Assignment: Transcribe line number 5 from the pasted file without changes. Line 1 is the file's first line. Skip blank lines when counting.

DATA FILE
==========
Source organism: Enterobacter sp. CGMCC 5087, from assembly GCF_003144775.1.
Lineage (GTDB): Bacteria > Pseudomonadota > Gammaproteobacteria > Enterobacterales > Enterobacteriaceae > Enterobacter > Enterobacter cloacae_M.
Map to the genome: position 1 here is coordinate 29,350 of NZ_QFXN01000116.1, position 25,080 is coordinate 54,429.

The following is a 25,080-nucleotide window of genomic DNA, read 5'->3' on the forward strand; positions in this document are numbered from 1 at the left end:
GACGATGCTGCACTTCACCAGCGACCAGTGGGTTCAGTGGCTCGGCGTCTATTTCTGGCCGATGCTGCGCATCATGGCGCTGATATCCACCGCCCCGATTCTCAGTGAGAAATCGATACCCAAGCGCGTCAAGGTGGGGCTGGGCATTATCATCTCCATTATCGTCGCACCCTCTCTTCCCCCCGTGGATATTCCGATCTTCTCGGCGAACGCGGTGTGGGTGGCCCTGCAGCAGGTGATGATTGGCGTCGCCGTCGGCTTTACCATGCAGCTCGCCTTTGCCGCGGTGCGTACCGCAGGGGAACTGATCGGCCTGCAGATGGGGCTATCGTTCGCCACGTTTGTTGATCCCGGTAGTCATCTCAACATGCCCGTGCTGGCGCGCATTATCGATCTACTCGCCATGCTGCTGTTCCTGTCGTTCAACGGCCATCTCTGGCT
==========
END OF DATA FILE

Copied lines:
GACGATGCTGCACTTCACCAGCGACCAGTGGGTTCAGTGGCTCGGCGTCTATTTCTGGCCGATGCTGCGCATCATGGCGCTGATATCCACCGCCCCGATTCTCAGTGAGAAATCGATACCCAAGCGCGTCAAGGTGGGGCTGGGCATTATCATCTCCATTATCGTCGCACCCTCTCTTCCCCCCGTGGATATTCCGATCTTCTCGGCGAACGCGGTGTGGGTGGCCCTGCAGCAGGTGATGATTGGCGTCGCCGTCGGCTTTACCATGCAGCTCGCCTTTGCCGCGGTGCGTACCGCAGGGGAACTGATCGGCCTGCAGATGGGGCTATCGTTCGCCACGTTTGTTGATCCCGGTAGTCATCTCAACATGCCCGTGCTGGCGCGCATTATCGATCTACTCGCCATGCTGCTGTTCCTGTCGTTCAACGGCCATCTCTGGCT